Ah, the age old argument of diehard bibliophiles: the book is always better than the movie… Right? I propose the argument that, no, the book is not always better than the movie.
1. The Lovely Bones by Alice Sebold. First of all, the concept was great: I have no complaints about the plot or events. The themes that Sebold highlighted, though, weren’t the ones I would have chosen. Susie Salmon is a girl trying to reach back from the afterlife, unable to let go of her prematurely ended existence. One of her greatest worries was that she never experienced the physical things that go along with aging and maturity – the top on her list being sex. I felt like Susie’s only concern was that she had never been with her high school crush, and at the end of the book she abused her power from the afterlife to possess a friend and finally get it on with her main squeeze. Lovely, isn’t it?
In the movie, however, the focus was far more on the emotional aspect of Susie’s journey. She was more concerned with the family she had left behind, particularly her father. The message I got at the end (which never fails to make me sob uncontrollably) was to take the time to appreciate life, because we never know when it will end or where we’ll be tomorrow. It’s about letting go and moving on, and cherishing the people in your life and never taking them for granted. Even with the tough subject matter, I enjoyed the movie a lot more than the book, simply because of the emotional versus physical focus.
2. The Hunger Games by Susan Collins. Really, this one isn’t too much of a movie preference over the book. I’d say 55/45, with the movie ranking slightly higher than the book. My reasoning? I’m actually not a huge fan of Katniss’s character. She’s the best in the first book, but with each book I like her less and less. In the movie, and maybe this is because I’m a fan of Jennifer Lawrence, I felt like her better character traits were displayed: protecting Prim and defying the Capitol. I felt like Lawrence pulled out the best parts of Katniss, while still remaining true to the character of the book.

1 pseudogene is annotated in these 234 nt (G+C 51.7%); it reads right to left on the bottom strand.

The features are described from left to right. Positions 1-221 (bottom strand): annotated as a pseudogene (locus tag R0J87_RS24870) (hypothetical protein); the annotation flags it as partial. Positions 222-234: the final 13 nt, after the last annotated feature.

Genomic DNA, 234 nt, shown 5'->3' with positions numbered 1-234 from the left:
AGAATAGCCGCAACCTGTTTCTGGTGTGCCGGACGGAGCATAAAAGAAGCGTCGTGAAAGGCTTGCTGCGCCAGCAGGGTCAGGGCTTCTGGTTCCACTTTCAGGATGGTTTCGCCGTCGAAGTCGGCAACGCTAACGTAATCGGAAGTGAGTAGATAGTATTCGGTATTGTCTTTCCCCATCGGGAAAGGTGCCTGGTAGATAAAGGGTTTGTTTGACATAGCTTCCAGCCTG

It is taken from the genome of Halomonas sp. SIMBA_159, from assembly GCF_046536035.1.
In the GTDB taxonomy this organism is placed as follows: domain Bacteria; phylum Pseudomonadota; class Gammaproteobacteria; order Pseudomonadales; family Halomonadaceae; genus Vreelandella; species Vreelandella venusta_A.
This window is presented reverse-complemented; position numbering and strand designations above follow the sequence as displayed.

In addition, the movie was able to increase the impact of the themes and harsh realities of Panem through the big screen. Sometimes, watching a scene is better than reading it, especially the battle scenes. With the way it was filmed, with the bouncing camera and flashing lights, the movie really emphasized the confusion and disorientation of fighting. Plus, Rue’s death scene was just painful. It was well done in the book, but I didn’t cry when I read the book. The movie? Pass me the tissues.
Not all movies do their source material justice, but these are two that I felt stepped away from the norm. This is not to say that all movies are better than the books: 95% of the time I’d say the book was better. I could name several adaptations that make me cringe *cougheragoncough*. Ahem, throat tickle.
What movies do you feel are better than their books? What did you think of the Hunger Games and the Lovely Bones?